Increased corticoid concentrations have also a direct endocrine effect by contributing to the suppression of the concentration of ACTH, TSH and growth hormone; as well as an influence on the hormones in the male and female gonads. In the male animal as a consequence a reduced gonadotropin release decreases the testosterone levels in animals with Cushing's syndrome. In female animals we observe a decreased LH release leading to low oestrogen or progesterone concentration. Amenorrhea or suppressed ovulation can occur as a result.

Influence on other important endocrine organs


detectable change


T4 decreased

gonads (male)

testosterone decreased

gonads (female)

oestrogene/progesterone low

In addition, corticosteroids also have an effect on bone and calcium metabolism. Increased cortisol concentrations require a reduced calcium absorption in the intestine. Accordingly, we see a decrease in bone formation, as well as a decreased synthesis of collagen protein and hyaluronic acid. A frequently in practice observed clinical sign is bilateral symmetrical hair loss caused by a prolonged steroid concentration in the telogenic phase of hair growth. Occasionally, pet owners also report on an altered behaviour of their animal.

Neurological deficiency can be the result of the infiltrative/ compressive growth of a pituitary tumour. Almost 50% of pituitary tumours show a growth trend towards dorsally. Affected areas are the remaining pituitary, hypothalamus, thalamus and finally the third ventricle. Likewise excessively high corticoid concentrations can alter changes in cognitive functions and behaviour in humans and animals.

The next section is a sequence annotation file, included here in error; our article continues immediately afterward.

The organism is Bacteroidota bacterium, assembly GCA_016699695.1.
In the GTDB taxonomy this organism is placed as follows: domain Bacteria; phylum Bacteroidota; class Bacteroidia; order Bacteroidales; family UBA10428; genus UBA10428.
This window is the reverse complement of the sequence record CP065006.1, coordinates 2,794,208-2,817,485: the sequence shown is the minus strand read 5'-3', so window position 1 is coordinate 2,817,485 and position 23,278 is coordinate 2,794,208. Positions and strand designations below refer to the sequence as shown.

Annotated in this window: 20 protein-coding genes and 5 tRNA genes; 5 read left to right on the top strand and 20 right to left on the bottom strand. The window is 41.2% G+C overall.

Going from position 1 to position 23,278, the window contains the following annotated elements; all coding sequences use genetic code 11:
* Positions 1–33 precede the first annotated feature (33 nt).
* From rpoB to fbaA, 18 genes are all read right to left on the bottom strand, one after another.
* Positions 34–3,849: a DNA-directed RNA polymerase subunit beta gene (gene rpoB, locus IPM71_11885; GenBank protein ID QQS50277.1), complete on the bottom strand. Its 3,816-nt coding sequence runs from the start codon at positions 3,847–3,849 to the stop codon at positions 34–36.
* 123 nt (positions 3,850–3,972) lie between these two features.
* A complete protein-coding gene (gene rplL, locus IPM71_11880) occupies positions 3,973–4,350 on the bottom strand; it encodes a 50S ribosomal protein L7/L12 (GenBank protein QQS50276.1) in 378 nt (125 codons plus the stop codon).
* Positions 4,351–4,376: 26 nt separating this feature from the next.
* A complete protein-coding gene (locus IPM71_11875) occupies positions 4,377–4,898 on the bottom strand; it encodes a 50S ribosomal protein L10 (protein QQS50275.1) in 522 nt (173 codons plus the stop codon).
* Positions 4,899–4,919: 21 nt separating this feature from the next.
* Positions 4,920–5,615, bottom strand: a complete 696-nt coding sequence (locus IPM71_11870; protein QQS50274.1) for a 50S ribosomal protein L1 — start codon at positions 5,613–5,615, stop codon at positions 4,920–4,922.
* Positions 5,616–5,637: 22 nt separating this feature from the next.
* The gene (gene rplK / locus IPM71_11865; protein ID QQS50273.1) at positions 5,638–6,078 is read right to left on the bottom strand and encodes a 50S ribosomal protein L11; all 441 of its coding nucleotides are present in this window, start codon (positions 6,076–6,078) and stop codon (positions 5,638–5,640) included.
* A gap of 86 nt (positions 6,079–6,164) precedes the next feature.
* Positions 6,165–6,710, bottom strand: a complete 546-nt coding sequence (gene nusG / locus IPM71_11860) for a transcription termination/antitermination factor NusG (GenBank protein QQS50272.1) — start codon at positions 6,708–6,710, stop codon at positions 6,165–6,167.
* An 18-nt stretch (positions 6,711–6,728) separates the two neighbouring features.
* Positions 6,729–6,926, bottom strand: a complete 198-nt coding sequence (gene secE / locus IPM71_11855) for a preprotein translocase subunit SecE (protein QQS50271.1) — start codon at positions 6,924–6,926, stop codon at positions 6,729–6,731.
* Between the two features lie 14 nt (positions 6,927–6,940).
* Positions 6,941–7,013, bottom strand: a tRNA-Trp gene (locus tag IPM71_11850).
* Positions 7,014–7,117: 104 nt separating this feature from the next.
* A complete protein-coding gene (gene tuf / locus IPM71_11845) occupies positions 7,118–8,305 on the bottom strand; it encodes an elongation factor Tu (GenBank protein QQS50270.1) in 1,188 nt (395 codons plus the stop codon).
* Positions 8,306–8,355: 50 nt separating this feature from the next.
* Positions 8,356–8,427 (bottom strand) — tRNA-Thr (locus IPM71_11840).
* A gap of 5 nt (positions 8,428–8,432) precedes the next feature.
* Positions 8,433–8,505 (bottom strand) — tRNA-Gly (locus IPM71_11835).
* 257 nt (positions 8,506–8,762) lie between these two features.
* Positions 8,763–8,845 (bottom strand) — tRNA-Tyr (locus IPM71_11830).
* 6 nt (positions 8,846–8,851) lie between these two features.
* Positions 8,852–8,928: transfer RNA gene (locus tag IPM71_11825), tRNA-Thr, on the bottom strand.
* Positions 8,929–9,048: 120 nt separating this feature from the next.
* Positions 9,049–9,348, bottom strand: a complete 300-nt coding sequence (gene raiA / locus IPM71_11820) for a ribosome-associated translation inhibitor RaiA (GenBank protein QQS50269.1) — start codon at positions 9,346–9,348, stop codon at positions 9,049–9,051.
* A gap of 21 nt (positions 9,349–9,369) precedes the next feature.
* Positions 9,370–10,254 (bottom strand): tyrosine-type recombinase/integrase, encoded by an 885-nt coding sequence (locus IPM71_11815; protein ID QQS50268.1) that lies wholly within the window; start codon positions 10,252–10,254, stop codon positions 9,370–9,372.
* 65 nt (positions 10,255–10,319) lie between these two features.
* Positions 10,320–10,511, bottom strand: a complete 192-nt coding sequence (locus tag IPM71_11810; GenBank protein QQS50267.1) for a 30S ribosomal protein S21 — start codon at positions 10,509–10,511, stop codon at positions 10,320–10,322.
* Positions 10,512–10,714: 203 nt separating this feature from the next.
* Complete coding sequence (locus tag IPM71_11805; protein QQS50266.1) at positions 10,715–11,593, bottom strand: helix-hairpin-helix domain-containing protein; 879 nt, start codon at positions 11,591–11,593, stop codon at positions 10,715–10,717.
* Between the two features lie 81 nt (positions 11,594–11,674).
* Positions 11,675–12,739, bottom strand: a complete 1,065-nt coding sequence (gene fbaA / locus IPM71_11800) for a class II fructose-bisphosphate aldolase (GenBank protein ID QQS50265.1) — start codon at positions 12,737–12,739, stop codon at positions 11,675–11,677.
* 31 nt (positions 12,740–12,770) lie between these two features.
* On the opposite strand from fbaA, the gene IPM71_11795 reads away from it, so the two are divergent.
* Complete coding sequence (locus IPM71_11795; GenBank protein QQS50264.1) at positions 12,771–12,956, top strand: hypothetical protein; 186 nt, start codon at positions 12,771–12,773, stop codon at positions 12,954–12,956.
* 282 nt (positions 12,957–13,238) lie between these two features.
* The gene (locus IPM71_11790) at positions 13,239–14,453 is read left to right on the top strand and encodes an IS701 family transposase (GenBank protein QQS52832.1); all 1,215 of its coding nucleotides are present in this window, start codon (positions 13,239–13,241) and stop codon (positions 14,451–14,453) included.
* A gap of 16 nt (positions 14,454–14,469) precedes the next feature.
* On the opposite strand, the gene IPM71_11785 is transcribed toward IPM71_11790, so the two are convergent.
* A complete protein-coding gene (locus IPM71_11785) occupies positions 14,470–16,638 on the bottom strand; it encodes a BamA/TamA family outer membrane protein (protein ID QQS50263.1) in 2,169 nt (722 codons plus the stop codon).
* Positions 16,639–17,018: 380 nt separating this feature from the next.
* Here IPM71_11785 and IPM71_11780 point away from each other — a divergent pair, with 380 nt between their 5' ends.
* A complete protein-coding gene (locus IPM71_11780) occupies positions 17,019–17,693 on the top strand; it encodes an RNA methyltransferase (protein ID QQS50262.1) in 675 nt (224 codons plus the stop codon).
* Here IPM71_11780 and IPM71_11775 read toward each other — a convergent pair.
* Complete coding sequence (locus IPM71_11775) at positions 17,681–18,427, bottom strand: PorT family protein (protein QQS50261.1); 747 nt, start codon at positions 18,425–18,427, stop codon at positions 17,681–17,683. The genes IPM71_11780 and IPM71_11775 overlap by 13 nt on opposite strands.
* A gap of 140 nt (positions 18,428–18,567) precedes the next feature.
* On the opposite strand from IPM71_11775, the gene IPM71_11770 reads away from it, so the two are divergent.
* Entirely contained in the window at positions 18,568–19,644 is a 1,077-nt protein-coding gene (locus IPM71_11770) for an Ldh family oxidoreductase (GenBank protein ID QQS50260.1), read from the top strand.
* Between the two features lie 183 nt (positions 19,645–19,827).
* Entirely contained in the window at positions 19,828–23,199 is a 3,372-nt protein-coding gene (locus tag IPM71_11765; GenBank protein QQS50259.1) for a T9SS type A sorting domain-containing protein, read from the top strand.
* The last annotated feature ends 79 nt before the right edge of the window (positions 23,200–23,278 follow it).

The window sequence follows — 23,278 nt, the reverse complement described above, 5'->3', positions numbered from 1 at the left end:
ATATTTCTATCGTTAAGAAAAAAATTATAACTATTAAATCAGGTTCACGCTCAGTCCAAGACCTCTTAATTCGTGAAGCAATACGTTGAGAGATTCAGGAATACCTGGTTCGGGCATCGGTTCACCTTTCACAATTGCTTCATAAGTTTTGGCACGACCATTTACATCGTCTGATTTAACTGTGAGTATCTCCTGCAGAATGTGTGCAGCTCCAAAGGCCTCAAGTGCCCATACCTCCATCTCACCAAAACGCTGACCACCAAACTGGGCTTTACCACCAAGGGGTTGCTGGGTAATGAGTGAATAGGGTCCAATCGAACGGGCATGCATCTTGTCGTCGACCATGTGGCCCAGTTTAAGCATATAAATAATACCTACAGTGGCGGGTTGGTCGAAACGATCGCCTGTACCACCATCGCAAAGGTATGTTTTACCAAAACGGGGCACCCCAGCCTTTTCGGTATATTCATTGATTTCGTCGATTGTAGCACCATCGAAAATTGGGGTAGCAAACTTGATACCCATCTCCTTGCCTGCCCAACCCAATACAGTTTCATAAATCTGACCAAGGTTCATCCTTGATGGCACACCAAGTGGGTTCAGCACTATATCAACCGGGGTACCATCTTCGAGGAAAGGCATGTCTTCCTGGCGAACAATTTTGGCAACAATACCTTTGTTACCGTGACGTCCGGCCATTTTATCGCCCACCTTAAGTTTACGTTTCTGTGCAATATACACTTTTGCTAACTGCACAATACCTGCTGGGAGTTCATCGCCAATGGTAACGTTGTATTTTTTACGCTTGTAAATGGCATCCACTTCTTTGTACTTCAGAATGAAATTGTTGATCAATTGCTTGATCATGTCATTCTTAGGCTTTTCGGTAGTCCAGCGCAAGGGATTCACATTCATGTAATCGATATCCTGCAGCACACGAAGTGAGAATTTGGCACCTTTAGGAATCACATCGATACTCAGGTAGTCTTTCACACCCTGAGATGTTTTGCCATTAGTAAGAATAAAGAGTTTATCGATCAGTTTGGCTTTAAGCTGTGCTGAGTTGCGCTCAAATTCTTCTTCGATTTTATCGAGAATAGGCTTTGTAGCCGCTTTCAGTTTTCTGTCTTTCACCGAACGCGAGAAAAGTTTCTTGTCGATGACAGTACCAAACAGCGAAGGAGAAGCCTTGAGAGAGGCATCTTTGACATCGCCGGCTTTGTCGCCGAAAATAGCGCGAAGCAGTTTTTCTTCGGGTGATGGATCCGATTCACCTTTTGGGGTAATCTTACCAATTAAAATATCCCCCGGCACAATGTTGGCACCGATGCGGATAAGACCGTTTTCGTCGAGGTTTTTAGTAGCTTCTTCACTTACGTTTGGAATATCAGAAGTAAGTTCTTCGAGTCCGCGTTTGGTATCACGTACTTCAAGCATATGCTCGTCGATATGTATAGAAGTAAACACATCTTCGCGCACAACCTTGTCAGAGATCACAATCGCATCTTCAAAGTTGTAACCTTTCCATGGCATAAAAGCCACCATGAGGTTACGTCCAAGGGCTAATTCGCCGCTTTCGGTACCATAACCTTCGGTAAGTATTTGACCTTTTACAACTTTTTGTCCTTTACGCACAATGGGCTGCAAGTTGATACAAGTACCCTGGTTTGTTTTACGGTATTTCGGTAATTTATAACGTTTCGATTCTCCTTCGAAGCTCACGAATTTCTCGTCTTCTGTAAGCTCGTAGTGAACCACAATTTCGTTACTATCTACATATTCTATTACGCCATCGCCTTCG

Laboratory changes in Cushing's syndrome

altered lab results                                      


stressleucogram (leukocytosis, lymphopenia, monocytosis, eosinopenie)

in almost all animals


in almost all animals

ALT increase

> 90% of animals

AP (heat stable) increase

> 85 % of animals

cholesterol increase

> 50 % of animals

urine - specific gravity UG <1.020

> 50 % of animals


> 50 % of animals

bacterial cystitis (often without sediment)

> 50 % of animals

Which tests help in the diagnosis?

Supportive is first of all a clinical biochemistry-, a haematology- and a urine examination. If the results cast a suspicion of Cushing's syndrome an assay test is the next step.
As the “way-in”-tests the ACTH-stimulationtest, the dexamethasone-screening test and the urine-cortisolcreatinine- ratio test are suitable. The diagnostic significance of these tests varies depending on sensitivity, specificity and prevalence of the disease, so that a pre-selection of the animal is especially important.
Is the diagnosis Cushing's syndrome made, an extended dexamethasone-screening test (additional blood sample after 4 hours) or dexamethasone-inhibition test (application of dexamethasone 0.1 mg / kg body weight) can distinguish whether it is a hypophyseal or adrenal form of the disease. In addition, a measurement of the endogenous ACTH concentration (absolutely necessary: chilled EDTA plasma; immediately centrifuged after sampling) and an ultrasound examination of the adrenal gland can be initiated. Single detection of the basic cortisol concentration is less appropriate, because even affected animals show rather an increase in the daily cortisol concentration as a constant elevated concentration (false negative determination).